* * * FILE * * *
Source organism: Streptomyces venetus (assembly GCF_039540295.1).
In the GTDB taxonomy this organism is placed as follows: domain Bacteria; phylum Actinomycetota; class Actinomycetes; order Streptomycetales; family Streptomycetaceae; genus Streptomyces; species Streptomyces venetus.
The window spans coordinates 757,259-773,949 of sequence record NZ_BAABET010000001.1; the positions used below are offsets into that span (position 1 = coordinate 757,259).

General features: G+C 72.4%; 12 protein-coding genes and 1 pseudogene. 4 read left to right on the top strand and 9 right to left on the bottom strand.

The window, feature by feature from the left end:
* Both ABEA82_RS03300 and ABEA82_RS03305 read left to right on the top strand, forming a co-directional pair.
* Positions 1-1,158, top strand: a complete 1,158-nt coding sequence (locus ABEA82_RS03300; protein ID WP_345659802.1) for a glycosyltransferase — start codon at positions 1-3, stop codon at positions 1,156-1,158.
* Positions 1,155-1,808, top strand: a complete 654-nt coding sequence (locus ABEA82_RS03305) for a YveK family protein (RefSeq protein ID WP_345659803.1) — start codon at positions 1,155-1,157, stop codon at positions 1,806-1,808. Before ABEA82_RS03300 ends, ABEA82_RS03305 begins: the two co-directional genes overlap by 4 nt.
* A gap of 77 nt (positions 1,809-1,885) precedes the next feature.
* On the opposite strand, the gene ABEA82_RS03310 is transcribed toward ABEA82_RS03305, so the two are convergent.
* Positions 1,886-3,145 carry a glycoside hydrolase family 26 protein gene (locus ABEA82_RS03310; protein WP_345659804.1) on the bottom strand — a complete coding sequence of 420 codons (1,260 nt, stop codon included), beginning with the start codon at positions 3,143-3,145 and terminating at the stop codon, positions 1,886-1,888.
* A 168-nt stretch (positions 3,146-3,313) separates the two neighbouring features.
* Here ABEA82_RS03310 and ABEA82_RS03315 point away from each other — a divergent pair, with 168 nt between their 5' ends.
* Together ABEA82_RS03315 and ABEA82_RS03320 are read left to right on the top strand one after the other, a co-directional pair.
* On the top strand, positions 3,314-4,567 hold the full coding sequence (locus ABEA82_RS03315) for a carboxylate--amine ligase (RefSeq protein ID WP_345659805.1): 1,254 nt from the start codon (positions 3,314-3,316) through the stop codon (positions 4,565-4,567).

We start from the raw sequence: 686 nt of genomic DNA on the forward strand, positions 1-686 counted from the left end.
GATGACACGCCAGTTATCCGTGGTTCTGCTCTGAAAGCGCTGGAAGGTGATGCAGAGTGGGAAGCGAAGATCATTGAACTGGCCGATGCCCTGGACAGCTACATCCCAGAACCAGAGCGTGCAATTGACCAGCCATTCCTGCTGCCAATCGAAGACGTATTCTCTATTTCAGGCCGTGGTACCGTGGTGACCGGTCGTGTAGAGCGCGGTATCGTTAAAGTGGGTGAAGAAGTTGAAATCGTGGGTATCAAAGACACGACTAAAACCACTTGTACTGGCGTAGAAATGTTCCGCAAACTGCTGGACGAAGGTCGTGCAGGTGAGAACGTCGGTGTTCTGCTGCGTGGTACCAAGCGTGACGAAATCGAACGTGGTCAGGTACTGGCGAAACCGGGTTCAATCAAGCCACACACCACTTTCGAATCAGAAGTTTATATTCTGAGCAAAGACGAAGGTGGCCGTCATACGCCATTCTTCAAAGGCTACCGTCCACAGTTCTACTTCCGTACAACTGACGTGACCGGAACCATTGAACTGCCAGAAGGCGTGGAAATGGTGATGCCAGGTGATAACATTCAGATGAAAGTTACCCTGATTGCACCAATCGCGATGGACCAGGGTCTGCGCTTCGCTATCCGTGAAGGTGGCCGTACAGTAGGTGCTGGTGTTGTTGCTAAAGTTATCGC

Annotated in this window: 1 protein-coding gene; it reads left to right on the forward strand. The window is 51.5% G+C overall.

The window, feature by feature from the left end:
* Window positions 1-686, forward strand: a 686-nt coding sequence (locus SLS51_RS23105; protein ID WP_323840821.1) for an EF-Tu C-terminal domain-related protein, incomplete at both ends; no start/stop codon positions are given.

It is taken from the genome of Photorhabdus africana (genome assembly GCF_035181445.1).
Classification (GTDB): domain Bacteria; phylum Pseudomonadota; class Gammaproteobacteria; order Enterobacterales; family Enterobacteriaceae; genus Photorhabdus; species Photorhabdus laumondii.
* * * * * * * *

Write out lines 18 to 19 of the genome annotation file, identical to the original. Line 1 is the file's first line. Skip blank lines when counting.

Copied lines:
Annotated in this window: 1 protein-coding gene; it reads left to right on the forward strand. The window is 51.5% G+C overall.

The window, feature by feature from the left end: